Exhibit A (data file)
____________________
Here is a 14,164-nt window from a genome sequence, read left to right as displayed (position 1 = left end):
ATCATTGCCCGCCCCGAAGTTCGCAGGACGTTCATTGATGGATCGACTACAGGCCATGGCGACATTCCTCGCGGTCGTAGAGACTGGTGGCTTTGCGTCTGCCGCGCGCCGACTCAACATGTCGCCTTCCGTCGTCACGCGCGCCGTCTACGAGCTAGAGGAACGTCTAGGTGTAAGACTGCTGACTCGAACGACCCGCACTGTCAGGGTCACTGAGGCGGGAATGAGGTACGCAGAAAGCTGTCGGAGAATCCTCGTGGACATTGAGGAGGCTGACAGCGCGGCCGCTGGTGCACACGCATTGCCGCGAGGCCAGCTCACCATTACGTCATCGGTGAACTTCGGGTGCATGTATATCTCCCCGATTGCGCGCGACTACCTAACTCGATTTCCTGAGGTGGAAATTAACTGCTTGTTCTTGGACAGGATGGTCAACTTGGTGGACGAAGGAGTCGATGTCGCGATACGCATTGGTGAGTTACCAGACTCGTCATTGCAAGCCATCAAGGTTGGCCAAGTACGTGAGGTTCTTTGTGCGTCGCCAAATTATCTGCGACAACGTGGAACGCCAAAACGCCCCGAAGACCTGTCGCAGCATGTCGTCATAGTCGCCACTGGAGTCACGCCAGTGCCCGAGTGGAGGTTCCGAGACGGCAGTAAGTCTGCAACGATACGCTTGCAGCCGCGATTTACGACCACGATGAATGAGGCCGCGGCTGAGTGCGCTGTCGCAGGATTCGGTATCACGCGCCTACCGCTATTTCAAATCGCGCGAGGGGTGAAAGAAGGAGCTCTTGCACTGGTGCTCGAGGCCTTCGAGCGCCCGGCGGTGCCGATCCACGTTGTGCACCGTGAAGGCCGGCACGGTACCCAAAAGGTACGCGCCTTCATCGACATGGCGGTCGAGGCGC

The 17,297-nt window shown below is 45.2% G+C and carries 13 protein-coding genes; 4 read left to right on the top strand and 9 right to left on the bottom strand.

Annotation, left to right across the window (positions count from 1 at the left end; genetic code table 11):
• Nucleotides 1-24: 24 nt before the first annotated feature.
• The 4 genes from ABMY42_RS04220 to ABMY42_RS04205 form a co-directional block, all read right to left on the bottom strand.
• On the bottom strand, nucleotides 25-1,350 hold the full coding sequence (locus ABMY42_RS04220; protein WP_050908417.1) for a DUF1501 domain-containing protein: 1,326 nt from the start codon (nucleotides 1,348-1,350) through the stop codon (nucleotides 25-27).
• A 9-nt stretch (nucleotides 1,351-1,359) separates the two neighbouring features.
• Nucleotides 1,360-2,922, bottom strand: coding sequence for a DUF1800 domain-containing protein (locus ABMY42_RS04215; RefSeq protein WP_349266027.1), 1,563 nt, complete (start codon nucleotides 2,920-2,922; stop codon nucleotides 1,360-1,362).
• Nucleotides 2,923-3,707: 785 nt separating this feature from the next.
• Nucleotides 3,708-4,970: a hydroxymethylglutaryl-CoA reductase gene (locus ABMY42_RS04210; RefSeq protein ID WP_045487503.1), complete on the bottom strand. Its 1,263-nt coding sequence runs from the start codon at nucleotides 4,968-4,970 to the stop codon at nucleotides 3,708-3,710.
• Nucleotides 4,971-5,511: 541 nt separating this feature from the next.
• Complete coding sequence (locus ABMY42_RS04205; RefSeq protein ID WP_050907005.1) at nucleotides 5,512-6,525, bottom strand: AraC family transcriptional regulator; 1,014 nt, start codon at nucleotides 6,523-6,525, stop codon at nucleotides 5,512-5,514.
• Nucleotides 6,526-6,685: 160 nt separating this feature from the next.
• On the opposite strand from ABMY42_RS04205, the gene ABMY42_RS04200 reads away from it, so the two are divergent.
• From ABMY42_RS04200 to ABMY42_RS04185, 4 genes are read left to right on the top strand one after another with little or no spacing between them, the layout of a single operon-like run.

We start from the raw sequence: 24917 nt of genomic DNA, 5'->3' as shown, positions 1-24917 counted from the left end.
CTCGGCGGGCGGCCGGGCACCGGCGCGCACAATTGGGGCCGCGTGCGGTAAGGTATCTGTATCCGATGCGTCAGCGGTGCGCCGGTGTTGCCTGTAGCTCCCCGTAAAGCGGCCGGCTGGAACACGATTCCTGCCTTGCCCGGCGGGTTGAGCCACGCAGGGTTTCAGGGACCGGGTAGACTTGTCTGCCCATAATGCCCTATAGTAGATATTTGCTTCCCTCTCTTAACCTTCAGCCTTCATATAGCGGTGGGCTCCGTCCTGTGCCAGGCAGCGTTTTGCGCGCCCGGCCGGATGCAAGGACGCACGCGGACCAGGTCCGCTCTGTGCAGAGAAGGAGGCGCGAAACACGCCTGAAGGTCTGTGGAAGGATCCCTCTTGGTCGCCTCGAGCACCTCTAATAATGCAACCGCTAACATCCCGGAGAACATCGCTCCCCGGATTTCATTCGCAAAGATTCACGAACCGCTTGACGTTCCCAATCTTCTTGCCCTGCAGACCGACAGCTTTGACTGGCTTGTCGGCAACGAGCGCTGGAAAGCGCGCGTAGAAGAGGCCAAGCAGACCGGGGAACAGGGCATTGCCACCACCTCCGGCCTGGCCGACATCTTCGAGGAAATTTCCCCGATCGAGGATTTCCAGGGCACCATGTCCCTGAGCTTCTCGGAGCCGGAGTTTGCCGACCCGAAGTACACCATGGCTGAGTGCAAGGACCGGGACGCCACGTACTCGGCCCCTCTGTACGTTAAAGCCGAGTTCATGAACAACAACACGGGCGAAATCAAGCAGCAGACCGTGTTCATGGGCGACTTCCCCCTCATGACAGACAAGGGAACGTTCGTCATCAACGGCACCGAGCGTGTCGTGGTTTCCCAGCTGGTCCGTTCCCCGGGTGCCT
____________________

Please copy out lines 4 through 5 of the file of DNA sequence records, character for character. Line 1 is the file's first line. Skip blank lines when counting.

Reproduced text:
Annotation, left to right across the window (positions count from 1 at the left end; genetic code table 11):
• Nucleotides 1-24: 24 nt before the first annotated feature.